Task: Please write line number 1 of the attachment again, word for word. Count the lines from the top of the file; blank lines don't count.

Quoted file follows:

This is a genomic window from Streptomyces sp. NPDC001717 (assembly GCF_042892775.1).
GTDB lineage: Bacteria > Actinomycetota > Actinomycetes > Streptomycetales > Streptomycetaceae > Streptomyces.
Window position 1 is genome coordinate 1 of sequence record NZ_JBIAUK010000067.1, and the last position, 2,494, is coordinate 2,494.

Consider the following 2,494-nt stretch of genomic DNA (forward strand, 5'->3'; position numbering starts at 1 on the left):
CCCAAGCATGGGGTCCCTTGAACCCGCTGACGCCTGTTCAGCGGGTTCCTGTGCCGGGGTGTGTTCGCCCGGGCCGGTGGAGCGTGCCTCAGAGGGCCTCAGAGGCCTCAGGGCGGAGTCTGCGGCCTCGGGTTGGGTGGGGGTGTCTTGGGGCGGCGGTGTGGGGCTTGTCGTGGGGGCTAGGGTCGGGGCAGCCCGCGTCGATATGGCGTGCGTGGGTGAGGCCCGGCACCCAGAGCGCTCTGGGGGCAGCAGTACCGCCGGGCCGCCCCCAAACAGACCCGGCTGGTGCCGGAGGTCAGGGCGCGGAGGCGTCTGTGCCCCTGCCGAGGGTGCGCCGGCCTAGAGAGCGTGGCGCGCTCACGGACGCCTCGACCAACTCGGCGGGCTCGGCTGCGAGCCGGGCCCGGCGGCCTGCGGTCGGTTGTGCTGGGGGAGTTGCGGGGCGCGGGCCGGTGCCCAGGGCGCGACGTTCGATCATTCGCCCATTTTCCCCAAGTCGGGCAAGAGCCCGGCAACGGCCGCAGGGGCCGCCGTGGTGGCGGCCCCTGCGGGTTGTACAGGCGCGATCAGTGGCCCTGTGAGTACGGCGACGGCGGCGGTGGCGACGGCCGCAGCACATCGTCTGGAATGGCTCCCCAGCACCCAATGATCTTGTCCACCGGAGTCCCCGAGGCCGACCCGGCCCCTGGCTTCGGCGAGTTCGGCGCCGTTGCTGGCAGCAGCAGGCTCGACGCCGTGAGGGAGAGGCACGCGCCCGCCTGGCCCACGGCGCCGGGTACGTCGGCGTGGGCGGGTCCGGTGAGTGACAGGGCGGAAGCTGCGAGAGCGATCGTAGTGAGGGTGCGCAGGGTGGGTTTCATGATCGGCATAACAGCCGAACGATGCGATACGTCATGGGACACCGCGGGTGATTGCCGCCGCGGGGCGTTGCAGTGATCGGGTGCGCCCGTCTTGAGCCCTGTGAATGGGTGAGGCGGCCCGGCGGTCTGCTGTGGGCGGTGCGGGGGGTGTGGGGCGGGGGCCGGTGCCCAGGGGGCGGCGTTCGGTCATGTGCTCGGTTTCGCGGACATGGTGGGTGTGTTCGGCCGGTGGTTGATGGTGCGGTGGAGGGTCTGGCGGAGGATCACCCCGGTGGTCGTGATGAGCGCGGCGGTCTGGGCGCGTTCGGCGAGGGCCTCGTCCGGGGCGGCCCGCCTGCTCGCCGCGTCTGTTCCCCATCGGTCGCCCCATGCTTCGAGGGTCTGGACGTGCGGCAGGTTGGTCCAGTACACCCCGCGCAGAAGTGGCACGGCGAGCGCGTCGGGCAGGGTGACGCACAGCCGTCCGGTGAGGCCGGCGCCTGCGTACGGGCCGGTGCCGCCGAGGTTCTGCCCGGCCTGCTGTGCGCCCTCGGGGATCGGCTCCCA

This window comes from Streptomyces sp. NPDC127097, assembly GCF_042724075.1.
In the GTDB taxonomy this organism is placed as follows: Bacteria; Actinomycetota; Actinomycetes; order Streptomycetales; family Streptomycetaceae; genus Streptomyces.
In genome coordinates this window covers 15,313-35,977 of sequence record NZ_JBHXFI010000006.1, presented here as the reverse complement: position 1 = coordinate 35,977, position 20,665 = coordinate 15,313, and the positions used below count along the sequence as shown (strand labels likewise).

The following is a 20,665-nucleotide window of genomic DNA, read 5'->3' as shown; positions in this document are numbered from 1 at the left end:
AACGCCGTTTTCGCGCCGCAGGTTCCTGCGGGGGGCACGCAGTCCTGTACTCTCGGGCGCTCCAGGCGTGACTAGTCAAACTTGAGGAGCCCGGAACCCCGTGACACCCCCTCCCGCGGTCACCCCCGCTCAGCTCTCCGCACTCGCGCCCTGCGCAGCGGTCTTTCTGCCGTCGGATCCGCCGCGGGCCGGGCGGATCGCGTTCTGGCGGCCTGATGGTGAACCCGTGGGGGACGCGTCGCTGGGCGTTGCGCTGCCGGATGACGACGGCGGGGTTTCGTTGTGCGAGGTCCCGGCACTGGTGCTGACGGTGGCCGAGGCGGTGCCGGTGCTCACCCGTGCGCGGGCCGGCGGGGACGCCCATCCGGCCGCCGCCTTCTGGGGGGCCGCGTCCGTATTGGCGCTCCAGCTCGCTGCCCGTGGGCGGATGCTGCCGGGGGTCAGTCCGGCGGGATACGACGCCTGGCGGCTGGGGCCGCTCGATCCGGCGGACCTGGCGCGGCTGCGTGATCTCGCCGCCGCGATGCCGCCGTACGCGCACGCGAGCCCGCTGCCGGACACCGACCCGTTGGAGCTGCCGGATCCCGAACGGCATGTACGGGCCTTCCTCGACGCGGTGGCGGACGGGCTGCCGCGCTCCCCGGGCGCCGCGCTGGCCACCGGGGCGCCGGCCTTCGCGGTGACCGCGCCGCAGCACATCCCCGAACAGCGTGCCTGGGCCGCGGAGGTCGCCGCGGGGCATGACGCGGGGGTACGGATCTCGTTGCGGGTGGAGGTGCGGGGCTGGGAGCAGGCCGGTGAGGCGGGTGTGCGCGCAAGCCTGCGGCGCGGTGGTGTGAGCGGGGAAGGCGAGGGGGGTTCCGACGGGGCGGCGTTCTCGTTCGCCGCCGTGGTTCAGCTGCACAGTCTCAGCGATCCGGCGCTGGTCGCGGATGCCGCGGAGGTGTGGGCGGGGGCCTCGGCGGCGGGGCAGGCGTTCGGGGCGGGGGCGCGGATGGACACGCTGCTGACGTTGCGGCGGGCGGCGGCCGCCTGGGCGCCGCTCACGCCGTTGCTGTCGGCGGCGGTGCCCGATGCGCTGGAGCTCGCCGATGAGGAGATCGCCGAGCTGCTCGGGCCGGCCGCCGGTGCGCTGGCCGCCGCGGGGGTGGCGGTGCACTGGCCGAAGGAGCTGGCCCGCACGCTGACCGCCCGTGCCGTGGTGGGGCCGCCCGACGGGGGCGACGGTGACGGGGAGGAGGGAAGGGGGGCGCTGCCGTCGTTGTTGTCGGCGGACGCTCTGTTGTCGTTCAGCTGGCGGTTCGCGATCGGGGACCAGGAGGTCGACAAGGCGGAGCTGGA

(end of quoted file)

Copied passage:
This is a genomic window from Streptomyces sp. NPDC001717 (assembly GCF_042892775.1).